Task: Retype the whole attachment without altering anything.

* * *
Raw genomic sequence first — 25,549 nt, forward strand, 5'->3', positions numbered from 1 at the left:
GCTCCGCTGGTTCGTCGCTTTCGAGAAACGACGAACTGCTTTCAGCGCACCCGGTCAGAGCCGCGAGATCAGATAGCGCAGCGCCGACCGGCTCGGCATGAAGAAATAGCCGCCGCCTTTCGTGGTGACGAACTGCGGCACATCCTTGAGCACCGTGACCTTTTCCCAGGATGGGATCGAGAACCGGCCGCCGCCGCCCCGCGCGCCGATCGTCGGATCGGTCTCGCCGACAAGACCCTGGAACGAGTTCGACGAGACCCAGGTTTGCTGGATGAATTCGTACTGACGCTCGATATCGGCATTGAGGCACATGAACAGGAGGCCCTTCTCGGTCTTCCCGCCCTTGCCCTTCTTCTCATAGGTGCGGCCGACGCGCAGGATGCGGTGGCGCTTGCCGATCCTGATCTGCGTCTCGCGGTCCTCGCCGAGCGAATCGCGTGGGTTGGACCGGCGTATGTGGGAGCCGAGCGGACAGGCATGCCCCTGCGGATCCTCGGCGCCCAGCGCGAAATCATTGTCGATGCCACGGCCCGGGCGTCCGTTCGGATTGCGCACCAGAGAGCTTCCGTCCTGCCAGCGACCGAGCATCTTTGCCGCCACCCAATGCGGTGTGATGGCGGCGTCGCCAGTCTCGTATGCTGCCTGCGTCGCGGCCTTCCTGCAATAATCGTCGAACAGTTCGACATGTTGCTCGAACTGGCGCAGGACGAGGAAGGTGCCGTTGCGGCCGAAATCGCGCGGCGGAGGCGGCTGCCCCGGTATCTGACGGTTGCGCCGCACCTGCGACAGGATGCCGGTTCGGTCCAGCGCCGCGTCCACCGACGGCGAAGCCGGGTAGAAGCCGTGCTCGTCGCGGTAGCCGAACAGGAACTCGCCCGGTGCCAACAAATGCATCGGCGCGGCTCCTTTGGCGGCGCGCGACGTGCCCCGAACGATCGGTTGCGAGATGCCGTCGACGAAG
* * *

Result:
Raw genomic sequence first — 25,549 nt, forward strand, 5'->3', positions numbered from 1 at the left:
GCTCCGCTGGTTCGTCGCTTTCGAGAAACGACGAACTGCTTTCAGCGCACCCGGTCAGAGCCGCGAGATCAGATAGCGCAGCGCCGACCGGCTCGGCATGAAGAAATAGCCGCCGCCTTTCGTGGTGACGAACTGCGGCACATCCTTGAGCACCGTGACCTTTTCCCAGGATGGGATCGAGAACCGGCCGCCGCCGCCCCGCGCGCCGATCGTCGGATCGGTCTCGCCGACAAGACCCTGGAACGAGTTCGACGAGACCCAGGTTTGCTGGATGAATTCGTACTGACGCTCGATATCGGCATTGAGGCACATGAACAGGAGGCCCTTCTCGGTCTTCCCGCCCTTGCCCTTCTTCTCATAGGTGCGGCCGACGCGCAGGATGCGGTGGCGCTTGCCGATCCTGATCTGCGTCTCGCGGTCCTCGCCGAGCGAATCGCGTGGGTTGGACCGGCGTATGTGGGAGCCGAGCGGACAGGCATGCCCCTGCGGATCCTCGGCGCCCAGCGCGAAATCATTGTCGATGCCACGGCCCGGGCGTCCGTTCGGATTGCGCACCAGAGAGCTTCCGTCCTGCCAGCGACCGAGCATCTTTGCCGCCACCCAATGCGGTGTGATGGCGGCGTCGCCAGTCTCGTATGCTGCCTGCGTCGCGGCCTTCCTGCAATAATCGTCGAACAGTTCGACATGTTGCTCGAACTGGCGCAGGACGAGGAAGGTGCCGTTGCGGCCGAAATCGCGCGGCGGAGGCGGCTGCCCCGGTATCTGACGGTTGCGCCGCACCTGCGACAGGATGCCGGTTCGGTCCAGCGCCGCGTCCACCGACGGCGAAGCCGGGTAGAAGCCGTGCTCGTCGCGGTAGCCGAACAGGAACTCGCCCGGTGCCAACAAATGCATCGGCGCGGCTCCTTTGGCGGCGCGCGACGTGCCCCGAACGATCGGTTGCGAGATGCCGTCGACGAAG